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The last week has been quite hot and humid over here at D'Adamo World Headquarters. We've finally put in a â€˜deer-proof' fence around a bit of the property, so for the first time since we've moved here (perhaps a decade or so) I can plunk in a few plants and not be forced to view a scene of desolation and carnage the next morning. Apparently from a low of 27 in 1939, the number of deer in Connecticut has now risen to somewhere between one and two million, which is not surprising considering that their natural predator, the wolf, is long gone and the state is full of yummy suburban yards full of tasty treats.
We've put in a variety of things, which I hope to add to over the season. One plant I always try to use is Baptisia tinctoralis (Wild Indigo) which grows well, if slowly in these parts. Baptisia has always interested me in a medical manner, having many immuno-stimulatory polysaccharides, and a few fascinating alkaloids as well. It is one of the few natural products that are known to stimulate the anti-T (Thomsen-Freidenreich) antibody, which may help explain its long use in traditional medicine for the treatment of cancer.
Interestingly, Georg Springer's anti-T vaccine was partly composed of the typhoid vaccine; he felt that it amplified the effect of the other components. Baptisia has a long history of use by many cultures for treating typhoid fever.
The British Naturopathic Association had an editorial on the Blood Type Diet Theory. You can read it here, including an afterpiece by Tom Greenfield. The article is pretty flaccid and tries to be humorous, but I wonder about the appropriateness of editorializing about â€˜things' in a medical journal. Typically, medical journals editorialize about the results of research included in that issue, and often only to speculate on what further conclusions may be drawn from it. The major gripe the author seems to have is that Red Clover, another plant I'm going to plunk in my garden, is an â€˜avoid' for everyone. But that is only to keep it out of the hands of people who don't know how to use it. Hey guys! Knock! Knock!
However, I do think that the British naturopaths (by-and-large) â€˜get it' when it comes to the essence of what all this â€˜polymorphism stuff' means to the practitioner. A lot of the US naturopaths are still incredulous that one of their number could possibly come up with a discovery --the significance of which, if correct-- would have wide and far-reaching implications. Others think everyone should just be vegan and that would solve everything.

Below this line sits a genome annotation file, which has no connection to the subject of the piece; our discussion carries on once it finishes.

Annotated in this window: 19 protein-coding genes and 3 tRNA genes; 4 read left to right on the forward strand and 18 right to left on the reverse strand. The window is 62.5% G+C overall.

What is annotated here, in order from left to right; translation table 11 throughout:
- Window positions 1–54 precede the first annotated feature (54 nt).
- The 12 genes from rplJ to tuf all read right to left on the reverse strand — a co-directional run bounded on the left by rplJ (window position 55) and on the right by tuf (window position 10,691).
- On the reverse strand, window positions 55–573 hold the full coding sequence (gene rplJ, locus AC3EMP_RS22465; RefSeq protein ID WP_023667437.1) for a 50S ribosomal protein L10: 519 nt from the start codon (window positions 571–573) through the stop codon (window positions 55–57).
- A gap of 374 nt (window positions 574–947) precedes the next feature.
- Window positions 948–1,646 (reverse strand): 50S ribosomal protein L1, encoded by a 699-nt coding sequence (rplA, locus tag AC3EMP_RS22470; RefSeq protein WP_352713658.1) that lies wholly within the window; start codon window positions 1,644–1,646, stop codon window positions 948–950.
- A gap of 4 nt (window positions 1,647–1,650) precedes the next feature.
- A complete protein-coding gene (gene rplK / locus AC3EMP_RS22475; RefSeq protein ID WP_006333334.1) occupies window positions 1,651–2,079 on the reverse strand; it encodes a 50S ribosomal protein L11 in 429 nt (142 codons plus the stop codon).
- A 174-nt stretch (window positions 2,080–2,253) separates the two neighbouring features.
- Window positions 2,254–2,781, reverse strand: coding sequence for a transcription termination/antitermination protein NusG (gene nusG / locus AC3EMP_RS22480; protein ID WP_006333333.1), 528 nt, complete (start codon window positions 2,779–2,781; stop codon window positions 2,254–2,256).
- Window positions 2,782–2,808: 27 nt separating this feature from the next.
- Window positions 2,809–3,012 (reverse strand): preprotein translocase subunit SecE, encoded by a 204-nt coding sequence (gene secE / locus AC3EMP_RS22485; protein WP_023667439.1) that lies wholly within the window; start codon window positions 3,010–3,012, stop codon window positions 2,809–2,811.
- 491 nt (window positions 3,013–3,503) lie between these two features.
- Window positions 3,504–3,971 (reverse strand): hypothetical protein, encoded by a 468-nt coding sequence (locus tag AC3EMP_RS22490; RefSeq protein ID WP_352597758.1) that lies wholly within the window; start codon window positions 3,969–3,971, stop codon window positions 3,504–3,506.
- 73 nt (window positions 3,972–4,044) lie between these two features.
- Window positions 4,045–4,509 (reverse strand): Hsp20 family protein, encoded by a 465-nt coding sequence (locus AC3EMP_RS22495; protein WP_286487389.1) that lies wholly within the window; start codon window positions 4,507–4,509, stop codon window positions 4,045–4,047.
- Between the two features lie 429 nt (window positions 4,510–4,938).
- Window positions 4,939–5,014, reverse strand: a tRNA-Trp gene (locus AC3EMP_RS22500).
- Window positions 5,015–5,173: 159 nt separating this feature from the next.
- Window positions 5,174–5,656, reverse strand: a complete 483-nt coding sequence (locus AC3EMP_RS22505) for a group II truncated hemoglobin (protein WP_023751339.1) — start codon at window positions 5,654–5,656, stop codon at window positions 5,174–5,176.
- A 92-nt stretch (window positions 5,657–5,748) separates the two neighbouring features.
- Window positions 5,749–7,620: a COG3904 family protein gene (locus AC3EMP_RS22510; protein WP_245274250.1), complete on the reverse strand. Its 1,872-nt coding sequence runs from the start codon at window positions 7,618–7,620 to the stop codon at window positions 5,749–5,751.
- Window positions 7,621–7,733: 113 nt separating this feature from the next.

Typically when it arrives, like all medical folk, they then trip over themselves so as to not be â€˜the last.'
As I wrote on the Forums, a lot of ND's have the opposite of the â€˜not invented here syndrome,' which is the â€˜I can't believe it was invented here syndrome.'
In both cases, considering the enormous amount of woo-hoo, mumbo-jumbo fantasy that masquerades for â€˜cutting edge' alternative treatments and devices (if my office mail slot is to be believed) it certainly can't be the lack of science that is holding them back. If ideas, as Schopenhauer observed, do go through three phases (ridicule, rejection, acceptance) then we've still got some time. Unfortunately, often by the time you get to the â€˜acceptance' stage, all the fun has been sucked out of things.
Research-wise, this has been a busy week.
Traded emails with Dr. Linda Kim, whose with the Southwest College Research Department over the last two weeks. The microbial adhesion study and the clinical trial of blood type and endothelial dysfunction are on schedule and within budget. Enrollment will be completed for the clinical trial by 7/31 and experiments completed for the adhesion study by 9/30.
Had a wonderful meeting with Dr. Carlo Calabrese and Dr. Heather Zwickey over at the Helfgott Research Institute, which is associated with the National College of Naturopathic Medicine. We're hoping to develop a series of studies that can test the BTD across a variety of conditions and parameters. What is great about working with Carlo --whom I've know for decades-- is that he attracts the very best thinkers, and so much of the work with blood groups (which are really genes when you think of it) is high level math and statistics, and area in which I am not all that muscular.
Someone wrote me that the BTD was discussed in a book called "The Chemistry of Joyâ€?. I've not heard of it, but it's got a heck of a title.
Unless you happen to be named Joy.
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